British Columbia This Week

What to Expect

MLAs are on constituency break this week and next. The Premier will be doing some touring of the province, but mostly meeting with stakeholders and holding limited public events. Official inflation numbers have increased the minimum wage to $15.65, the highest in the country, and the decision to end the vaccine mandate for health care workers will dominate discussions between MLAs and their constituents this week.

On Thursday this week, provincial and federal Ministers will be available to the media following a federal-provincial meeting on emergency preparedness.

The Week That Was

In response to the province’s growing demand for early childhood educators and healthcare workers, B.C. will be taking the necessary steps to ensure that these fields are prioritized within the Provincial Nominee Program Skills Immigration stream.

Two groups representing the interests of more than a dozen First Nation communities along the Coastal GasLink pipeline route have signed option agreements to acquire a 10-per-cent stake in the $6.7-billion project in northern British Columbia.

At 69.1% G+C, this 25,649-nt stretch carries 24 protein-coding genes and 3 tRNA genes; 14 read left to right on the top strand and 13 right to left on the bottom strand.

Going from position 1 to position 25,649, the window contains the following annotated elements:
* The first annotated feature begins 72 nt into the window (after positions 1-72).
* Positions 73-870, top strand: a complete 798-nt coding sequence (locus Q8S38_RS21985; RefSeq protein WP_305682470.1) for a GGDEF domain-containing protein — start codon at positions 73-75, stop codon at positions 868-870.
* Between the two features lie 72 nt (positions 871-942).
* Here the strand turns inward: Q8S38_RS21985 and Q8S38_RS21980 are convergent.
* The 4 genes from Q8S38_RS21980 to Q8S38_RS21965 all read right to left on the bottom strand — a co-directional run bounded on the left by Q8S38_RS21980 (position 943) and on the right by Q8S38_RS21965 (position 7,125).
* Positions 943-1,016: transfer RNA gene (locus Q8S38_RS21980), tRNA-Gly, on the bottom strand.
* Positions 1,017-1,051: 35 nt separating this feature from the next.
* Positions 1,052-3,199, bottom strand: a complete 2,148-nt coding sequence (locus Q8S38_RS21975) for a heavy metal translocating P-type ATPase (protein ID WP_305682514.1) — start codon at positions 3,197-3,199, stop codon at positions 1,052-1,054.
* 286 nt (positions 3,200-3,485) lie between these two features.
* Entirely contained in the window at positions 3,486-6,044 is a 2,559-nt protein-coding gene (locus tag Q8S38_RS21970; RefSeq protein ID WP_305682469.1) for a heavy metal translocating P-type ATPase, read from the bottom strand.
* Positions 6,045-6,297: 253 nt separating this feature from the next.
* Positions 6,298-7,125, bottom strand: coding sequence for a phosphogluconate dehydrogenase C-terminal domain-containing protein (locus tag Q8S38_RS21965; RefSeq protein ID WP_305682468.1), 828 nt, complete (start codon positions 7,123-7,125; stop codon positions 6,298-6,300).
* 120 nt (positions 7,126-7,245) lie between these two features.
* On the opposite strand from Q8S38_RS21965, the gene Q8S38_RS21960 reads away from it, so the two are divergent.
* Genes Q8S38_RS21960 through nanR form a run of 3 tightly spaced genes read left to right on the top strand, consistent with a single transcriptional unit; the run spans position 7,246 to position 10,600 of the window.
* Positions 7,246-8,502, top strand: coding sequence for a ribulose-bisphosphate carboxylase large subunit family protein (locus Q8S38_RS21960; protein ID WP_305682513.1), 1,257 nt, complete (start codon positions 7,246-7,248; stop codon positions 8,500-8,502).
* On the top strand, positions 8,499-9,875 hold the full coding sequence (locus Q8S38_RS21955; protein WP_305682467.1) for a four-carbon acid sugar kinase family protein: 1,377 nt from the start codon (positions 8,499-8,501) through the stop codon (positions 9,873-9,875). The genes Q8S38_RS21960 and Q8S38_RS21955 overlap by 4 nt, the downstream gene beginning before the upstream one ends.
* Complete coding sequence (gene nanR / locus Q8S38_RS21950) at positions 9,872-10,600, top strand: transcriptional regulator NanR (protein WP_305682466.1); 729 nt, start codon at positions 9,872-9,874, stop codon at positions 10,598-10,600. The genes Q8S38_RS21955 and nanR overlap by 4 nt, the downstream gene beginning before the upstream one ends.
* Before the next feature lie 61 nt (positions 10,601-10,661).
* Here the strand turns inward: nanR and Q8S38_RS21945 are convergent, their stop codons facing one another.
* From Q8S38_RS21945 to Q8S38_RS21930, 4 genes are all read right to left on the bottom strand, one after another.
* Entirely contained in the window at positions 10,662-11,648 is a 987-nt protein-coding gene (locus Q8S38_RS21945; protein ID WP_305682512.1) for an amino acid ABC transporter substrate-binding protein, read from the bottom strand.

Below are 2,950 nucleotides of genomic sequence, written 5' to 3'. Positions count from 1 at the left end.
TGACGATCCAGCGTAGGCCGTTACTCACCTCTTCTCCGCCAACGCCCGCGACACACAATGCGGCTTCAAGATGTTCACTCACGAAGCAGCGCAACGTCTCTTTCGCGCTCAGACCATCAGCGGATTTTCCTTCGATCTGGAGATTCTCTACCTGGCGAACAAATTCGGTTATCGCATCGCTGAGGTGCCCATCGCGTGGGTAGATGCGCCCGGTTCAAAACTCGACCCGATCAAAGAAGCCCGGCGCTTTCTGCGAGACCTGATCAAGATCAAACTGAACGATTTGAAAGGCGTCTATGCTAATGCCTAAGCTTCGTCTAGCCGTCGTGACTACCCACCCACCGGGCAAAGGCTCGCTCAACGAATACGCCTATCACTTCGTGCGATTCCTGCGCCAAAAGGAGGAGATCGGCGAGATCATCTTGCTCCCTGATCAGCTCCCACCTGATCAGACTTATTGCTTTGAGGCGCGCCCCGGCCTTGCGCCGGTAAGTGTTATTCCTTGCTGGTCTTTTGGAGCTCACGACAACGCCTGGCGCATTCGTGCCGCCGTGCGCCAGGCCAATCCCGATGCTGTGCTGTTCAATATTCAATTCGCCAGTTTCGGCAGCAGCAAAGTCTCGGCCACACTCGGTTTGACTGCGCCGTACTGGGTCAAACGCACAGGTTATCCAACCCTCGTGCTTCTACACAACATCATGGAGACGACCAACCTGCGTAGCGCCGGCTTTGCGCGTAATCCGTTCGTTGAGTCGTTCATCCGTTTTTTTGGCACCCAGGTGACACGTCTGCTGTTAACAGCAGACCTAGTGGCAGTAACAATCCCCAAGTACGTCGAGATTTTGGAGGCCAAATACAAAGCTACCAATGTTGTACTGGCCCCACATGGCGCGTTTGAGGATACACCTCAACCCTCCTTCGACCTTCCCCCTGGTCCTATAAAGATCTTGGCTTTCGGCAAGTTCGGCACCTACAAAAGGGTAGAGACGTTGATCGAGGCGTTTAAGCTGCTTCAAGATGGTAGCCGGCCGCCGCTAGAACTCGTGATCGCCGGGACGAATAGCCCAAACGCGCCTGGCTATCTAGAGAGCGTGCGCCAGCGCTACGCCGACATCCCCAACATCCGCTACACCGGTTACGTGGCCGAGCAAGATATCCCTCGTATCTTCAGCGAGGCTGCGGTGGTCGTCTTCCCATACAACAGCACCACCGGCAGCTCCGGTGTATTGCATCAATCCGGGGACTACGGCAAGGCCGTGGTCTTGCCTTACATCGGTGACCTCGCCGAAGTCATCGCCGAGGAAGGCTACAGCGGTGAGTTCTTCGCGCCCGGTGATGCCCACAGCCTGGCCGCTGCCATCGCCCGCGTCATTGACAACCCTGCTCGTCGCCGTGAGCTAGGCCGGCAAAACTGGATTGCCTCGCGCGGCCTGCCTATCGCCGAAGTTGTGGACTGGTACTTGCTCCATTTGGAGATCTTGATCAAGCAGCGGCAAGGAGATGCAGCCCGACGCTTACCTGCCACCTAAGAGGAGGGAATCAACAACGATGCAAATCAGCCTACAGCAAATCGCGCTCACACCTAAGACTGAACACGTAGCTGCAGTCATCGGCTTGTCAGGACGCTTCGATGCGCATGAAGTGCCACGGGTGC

Due to continually increasing vaccination rates against COVID-19, the province is beginning to gradually lift additional public health measures. The following measures are being repealed, effective March 11:

  • Face coverings order for indoor settings;

  • The requirement of faith communities to restrict attendance based on vaccination status; and

  • COVID-19 safety plans submitted to a medical health officer for overnight camps.

Effective April 8:

  • Showing the BC Vaccine Card proof of vaccination to access non-essential events, services and businesses will no longer be required;

  • The remainder of the Workplace Safety Order will be lifted; and

  • Full vaccination requirement under the Post-secondary Institution Housing COVID-19 Preventative Measures Order will be repealed.

The province gained 21,000 jobs in February, bringing the unemployment rate to 4.9 per cent, the lowest since January 2020.

The provincial government is streamlining the voting process through changes to the Election Act. The changes are as follows:

  • Adding vote-counting machines;

  • Electronic voting books to verify voter information; and

  • Ballot printers at polling stations.


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